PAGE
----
I would like some input on interviewing with a portfolio.

I'm a young architect going through the interviewing process. It is standard for architects (and most artists and designers) to bring a portfolio with images and descriptions of their work. These interviews tend to have relatively few behavioral questions and more time spent reviewing the portfolio.

How much verbal description should I provide for each project? Should I be brief on most and more extensive on a few important/relevant projects? Should I remain mostly silent and let them read the descriptions?

Is there a good, actionable, manager-tools format for describing a project?

Thanks for your input!

afmoffa's picture

Hi CSouza:

I'm a graphic designer who did some interviewing recently. Design isn't architecture, but I hope you'll find some of my advice applicable. You had it mostly right with your third question, up there. You should remain silent and let them look at your portfolio. There shouldn't be much to read. I put my written descriptions on one typed page at the back of my portfolio. My portfolio is between 10 and 20 pages, so my descriptions are quite short. (In a minute, I'll tell you my template for how I write the descriptions.) That last page either pulls out easily or I bring an extra copy of that page, so anyone perusing my portfolio can refer to it without flipping back and forth.

Here's how I talk about my portfolio in interviews, in one sentence: I stand on my own throat.

I could talk all day about my portfolio. I'm a "high C" when I'm working, but I'm a "high I" when I'm presenting. As soon as an interviewer asks to see my portfolio, I have a powerful urge to run my mouth for twenty minutes about why I chose this font, and isn't this just a great shade of green, and oh man I'm sure you've dealt with picky clients before, but you won't believe how many drafts my team went through... blah blah blah. So I do the smart thing. I stand on my own throat.

I don't know Mark Horstman's laws of artistic portfolio interviews, but I heed the general advice of "The Interview Belongs to the Interviewer. It does not belong to you." If the interviewer wants to know all about an eye-catching piece in your portfolio, she'll ask. It's entirely possible the person interviewing you in the first round knows nothing about design/architecture/writing, and is just screening you for basic professionalism.

When (heck, IF) the interviewer asks for my portfolio, I hand it to her across the desk, having oriented the porfolio so it will be right-side-up for her. I don't open it. I don't flip to my favorite page. I don't walk around to her side of the desk so I can patronizingly walk her through it. I hand it to her and i say "I chose these pieces for [Acme Industries] because I know your company values [a, b, and c]. The last page has brief descriptions of each piece. I love what I do, and I'm happy to talk about any of these pieces."

I stand extra-hard on my own throat when an interviewer flips through my portfolio and says, "Hmm," or "That's interesting," or "I always liked NorthBank's signage." Because that isn't my cue. I know my cue when I hear it; it sounds like this: "Would you tell me a little more about this piece?" or "Which parts of this did you design?" or "Tell me why you chose this photograph." When I hear my cue, I speak for 2-3 minutes about what the client wanted, what I did to meet the client's requirements, and any particular challenges that came up along the way.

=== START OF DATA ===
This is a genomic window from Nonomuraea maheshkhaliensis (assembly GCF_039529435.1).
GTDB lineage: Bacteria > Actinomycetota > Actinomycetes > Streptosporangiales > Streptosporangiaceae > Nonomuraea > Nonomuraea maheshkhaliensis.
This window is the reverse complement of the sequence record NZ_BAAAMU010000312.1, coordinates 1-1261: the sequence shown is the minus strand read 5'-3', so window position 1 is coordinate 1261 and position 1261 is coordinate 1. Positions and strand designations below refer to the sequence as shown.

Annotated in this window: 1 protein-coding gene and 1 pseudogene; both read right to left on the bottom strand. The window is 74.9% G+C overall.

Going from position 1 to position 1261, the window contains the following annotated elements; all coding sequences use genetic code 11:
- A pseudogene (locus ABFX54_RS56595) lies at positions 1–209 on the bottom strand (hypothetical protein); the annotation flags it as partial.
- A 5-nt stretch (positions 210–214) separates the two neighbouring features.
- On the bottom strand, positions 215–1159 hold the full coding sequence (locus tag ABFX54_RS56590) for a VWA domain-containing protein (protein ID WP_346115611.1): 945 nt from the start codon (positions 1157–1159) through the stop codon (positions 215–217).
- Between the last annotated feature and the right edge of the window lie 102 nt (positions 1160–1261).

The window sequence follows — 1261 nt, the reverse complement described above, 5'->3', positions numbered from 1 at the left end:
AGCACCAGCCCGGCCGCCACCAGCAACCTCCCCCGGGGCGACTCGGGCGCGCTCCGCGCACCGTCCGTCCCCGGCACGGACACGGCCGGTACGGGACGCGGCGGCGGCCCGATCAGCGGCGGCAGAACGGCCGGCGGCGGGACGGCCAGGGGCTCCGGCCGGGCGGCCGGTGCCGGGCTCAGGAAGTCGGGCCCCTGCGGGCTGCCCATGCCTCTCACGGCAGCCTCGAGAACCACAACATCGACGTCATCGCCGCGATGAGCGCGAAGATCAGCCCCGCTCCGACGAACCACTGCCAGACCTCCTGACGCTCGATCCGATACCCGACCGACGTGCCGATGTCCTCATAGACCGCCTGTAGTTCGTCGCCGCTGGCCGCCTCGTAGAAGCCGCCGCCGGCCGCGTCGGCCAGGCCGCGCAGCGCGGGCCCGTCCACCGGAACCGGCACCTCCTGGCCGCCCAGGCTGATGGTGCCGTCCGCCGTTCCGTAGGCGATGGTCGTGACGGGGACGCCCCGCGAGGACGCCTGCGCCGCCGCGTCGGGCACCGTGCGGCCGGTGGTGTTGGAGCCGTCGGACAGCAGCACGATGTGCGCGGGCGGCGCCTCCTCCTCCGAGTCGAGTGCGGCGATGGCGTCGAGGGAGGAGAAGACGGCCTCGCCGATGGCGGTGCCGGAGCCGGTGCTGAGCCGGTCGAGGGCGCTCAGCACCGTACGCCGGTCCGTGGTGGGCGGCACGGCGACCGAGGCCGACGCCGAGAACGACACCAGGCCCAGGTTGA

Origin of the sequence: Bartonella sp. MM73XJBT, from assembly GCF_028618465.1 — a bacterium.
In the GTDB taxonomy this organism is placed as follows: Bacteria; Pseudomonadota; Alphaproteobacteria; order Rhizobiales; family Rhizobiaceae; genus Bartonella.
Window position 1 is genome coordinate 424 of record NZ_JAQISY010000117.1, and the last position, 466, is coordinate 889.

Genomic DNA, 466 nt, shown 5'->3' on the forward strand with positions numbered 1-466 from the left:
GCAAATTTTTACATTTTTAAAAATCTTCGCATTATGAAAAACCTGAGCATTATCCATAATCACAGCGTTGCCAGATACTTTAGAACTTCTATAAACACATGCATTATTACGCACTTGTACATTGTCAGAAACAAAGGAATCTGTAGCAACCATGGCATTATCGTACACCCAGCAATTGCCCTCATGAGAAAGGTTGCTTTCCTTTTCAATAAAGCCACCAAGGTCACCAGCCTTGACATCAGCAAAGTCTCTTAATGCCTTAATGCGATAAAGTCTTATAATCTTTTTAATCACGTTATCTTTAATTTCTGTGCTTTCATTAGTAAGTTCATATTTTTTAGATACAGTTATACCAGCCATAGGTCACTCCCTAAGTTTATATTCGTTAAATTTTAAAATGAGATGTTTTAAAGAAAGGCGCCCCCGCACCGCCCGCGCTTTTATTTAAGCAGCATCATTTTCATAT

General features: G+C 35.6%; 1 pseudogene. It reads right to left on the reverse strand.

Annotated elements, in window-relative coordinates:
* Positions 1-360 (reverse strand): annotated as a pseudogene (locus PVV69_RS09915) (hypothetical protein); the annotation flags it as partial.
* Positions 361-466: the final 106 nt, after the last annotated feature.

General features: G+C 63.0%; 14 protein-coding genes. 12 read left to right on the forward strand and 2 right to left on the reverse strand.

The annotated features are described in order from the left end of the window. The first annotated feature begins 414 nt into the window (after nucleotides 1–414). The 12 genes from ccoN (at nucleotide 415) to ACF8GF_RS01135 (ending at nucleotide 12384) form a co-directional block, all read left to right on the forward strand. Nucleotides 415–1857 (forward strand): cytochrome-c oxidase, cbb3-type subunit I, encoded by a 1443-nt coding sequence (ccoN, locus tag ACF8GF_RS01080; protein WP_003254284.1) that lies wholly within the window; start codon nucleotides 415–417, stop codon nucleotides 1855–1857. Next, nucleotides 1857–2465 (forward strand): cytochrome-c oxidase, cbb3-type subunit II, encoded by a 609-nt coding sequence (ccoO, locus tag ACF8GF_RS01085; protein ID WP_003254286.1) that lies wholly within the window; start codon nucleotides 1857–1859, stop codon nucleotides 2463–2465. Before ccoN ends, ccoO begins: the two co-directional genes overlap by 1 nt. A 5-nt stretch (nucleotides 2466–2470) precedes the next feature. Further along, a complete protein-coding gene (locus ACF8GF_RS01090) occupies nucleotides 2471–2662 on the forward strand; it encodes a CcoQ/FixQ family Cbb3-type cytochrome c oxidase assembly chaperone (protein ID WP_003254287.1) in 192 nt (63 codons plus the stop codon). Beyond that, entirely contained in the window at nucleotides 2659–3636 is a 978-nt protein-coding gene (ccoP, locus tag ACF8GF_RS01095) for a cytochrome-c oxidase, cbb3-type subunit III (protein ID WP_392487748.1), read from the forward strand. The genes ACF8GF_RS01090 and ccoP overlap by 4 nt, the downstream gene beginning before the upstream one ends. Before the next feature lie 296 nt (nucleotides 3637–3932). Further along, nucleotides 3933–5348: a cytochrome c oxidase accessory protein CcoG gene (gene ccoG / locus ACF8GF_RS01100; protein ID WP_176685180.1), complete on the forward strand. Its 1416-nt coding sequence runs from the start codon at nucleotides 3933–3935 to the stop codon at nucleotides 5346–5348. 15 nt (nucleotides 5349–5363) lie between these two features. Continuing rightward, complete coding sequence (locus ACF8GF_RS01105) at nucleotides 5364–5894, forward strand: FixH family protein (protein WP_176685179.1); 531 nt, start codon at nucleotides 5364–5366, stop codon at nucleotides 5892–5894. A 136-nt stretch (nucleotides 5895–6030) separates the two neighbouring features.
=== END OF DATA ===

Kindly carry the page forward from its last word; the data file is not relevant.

If I never hear my cue, then chances are this is just a five-minute detour before we're back to a traditional interview about my accomplishments.

Now, as for the descriptions, let me reiterate: They all fit on one page. If this is the first time the interviewer has seen my portfolio, she can't read ten pages of captions during my interview slot. My descriptions go like this: Portfolio page number, project name, city and state of the client, one sentence about my goal, what parts already existed, what parts I created, the tools I used, and the date the client was satisfied."

It looks like this for a purely freelance job

"3. Business cards for David Smith, Esq. San Francisco, CA. Logo supplied by client. Font, colors, and layout at my discretion. Illustrator and Photoshop. October, 2008."

(I omit the part about the client's goals and how I met them, because it's pretty obvious the client wanted business cards and unless I did something pretty wild like holograms or balsa wood or a flip-book, ...)

Or if I were working for Stirling Designs when I got the assignment, and I was part of a team, it would look like this

"7. Website redesign for, by Stirling Designs, Sunnyvale, CA. Client wanted existing Website migrated to modern CMS to allow for easier updates and expansion, as well as a more modern look and feel. Logo, sitemap, and copy supplied by client. Photoshop layout and color palette by Stirling. HTML/CSS, rollover images, manipulation of stock photography, and WordPress conversion by me. Illustrator, Photoshop, GoLive, WordPress, Drupal, TacoEdit, ACD Canvas. November, 2008."

I know nothing about buildings, so laugh all you like, but if I were an architect, I'd probably write something like this

"4. Stairway and wheelchair ramp for Springfield Public Library, by Stirling Engineers, Sunnyvale, CA. Client needed to bring town library up to code while maintaining historical charm of existing structure. Limestone to match existing facade. Wrought iron railing designed by me based upon existing decorative ironwork on east entrance. Indigo ink blueprint, AutoCAD modeling. January, 2010."

Like any format or template, it's a starting point, not a ceiling. If you want to tweak it, go ahead.

There are two older threads on the forums about interviewing with portfolios; good stuff in there.